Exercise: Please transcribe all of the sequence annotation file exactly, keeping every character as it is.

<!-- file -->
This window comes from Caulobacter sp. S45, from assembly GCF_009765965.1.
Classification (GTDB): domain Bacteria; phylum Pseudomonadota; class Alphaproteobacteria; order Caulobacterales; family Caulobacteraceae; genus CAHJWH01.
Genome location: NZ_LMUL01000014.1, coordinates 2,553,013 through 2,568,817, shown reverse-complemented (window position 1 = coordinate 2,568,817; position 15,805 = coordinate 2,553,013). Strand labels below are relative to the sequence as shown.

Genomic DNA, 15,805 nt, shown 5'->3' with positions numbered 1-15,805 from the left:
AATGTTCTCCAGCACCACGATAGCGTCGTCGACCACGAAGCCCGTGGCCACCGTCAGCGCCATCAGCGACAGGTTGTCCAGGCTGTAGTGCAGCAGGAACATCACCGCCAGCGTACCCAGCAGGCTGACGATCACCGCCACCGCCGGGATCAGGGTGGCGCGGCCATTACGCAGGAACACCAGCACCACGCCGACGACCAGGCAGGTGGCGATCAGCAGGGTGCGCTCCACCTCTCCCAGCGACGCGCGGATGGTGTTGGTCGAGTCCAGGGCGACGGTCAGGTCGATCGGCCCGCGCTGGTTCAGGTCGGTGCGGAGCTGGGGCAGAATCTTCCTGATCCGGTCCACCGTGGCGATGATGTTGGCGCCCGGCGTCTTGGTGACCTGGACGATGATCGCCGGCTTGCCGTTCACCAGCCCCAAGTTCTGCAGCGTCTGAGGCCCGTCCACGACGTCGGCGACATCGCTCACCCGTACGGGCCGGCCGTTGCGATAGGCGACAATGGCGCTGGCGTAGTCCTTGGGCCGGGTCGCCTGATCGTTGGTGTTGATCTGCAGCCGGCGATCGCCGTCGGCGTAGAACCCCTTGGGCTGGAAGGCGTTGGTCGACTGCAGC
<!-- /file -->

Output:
This window comes from Caulobacter sp. S45, from assembly GCF_009765965.1.
Classification (GTDB): domain Bacteria; phylum Pseudomonadota; class Alphaproteobacteria; order Caulobacterales; family Caulobacteraceae; genus CAHJWH01.
Genome location: NZ_LMUL01000014.1, coordinates 2,553,013 through 2,568,817, shown reverse-complemented (window position 1 = coordinate 2,568,817; position 15,805 = coordinate 2,553,013). Strand labels below are relative to the sequence as shown.

Genomic DNA, 15,805 nt, shown 5'->3' with positions numbered 1-15,805 from the left:
AATGTTCTCCAGCACCACGATAGCGTCGTCGACCACGAAGCCCGTGGCCACCGTCAGCGCCATCAGCGACAGGTTGTCCAGGCTGTAGTGCAGCAGGAACATCACCGCCAGCGTACCCAGCAGGCTGACGATCACCGCCACCGCCGGGATCAGGGTGGCGCGGCCATTACGCAGGAACACCAGCACCACGCCGACGACCAGGCAGGTGGCGATCAGCAGGGTGCGCTCCACCTCTCCCAGCGACGCGCGGATGGTGTTGGTCGAGTCCAGGGCGACGGTCAGGTCGATCGGCCCGCGCTGGTTCAGGTCGGTGCGGAGCTGGGGCAGAATCTTCCTGATCCGGTCCACCGTGGCGATGATGTTGGCGCCCGGCGTCTTGGTGACCTGGACGATGATCGCCGGCTTGCCGTTCACCAGCCCCAAGTTCTGCAGCGTCTGAGGCCCGTCCACGACGTCGGCGACATCGCTCACCCGTACGGGCCGGCCGTTGCGATAGGCGACAATGGCGCTGGCGTAGTCCTTGGGCCGGGTCGCCTGATCGTTGGTGTTGATCTGCAGCCGGCGATCGCCGTCGGCGTAGAACCCCTTGGGCTGGAAGGCGTTGGTCGACTGCAGC